"What is the size of ‘we’?" – Olafur Eliasson on public art, building bridges, and his Experience of togetherness
Eliasson understands the limits of civic engagement, but says he is trying to push the envelope nevertheless
From his 2004 Weather Project installation at Tate Modern through to his 2018 Reykjavik pop-up restaurant, the Danish-Iceland artist Olafur Eliasson likes to bring people together.
This isn’t some simple, hippy-ish notion, he tells his friend and collaborator Anna Engberg-Pedersen in our new book, Olafur Eliasson Experience. “We are – all of us – always part of social systems and simultaneously co-producers of those systems. It’s therefore important to ask ourselves: Do these systems allow us to feel our own actions and their consequences? Do we feel like a part of civic society?”
Gauging the size of any sense of togetherness – from the global to the local – is something Eliasson grapples with when creating big, public works. “I’m generally very keen on doing works in public space, because this allows me to reflect, together with the space’s other users, on what public space is and on who defines it,” he says. “I see my pedestrian bridge Cirkelbroen (Circle bridge) in Copenhagen as a contribution to this discussion. It leads to questions of ‘we-ness’: what is the size of our ‘we’ – is it primarily local? National? European?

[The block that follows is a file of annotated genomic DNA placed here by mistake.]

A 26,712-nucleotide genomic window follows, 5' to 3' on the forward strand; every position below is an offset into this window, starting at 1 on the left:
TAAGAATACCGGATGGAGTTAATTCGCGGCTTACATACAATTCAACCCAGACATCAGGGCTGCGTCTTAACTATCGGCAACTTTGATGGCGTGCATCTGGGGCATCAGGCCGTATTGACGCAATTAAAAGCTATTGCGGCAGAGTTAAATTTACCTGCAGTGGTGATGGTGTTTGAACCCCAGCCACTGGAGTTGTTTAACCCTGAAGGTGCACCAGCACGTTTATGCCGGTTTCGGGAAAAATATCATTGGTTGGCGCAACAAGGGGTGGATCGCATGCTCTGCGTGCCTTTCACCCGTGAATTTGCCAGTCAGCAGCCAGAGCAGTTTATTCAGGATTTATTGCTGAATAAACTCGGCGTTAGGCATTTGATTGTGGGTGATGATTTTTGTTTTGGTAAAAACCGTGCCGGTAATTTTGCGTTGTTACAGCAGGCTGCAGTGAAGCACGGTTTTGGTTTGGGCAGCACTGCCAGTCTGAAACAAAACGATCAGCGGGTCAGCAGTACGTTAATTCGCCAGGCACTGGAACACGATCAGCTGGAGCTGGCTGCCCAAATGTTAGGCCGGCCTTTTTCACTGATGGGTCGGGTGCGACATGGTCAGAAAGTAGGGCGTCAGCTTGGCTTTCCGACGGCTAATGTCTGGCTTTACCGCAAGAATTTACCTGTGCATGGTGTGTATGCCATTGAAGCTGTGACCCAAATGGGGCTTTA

“This question is very present in Europe these days, linked as it is to migration and to the polarizing tendencies in our societies. I believe in Europe, but I recognize that the EU hasn’t made itself present as an entity that people want to identify with – it simply lacks a compelling narrative. I do think culture and art have the ability to address this lack – to discover models for engagement and communication that may help to inspire us.”
For more on Eliasson's experiential art order a copy of Olafur Eliasson Experience here. And to see Olafur Eliasson talk at the Southbank Centre's Queen Elizabeth Hall in London on October 26 go here.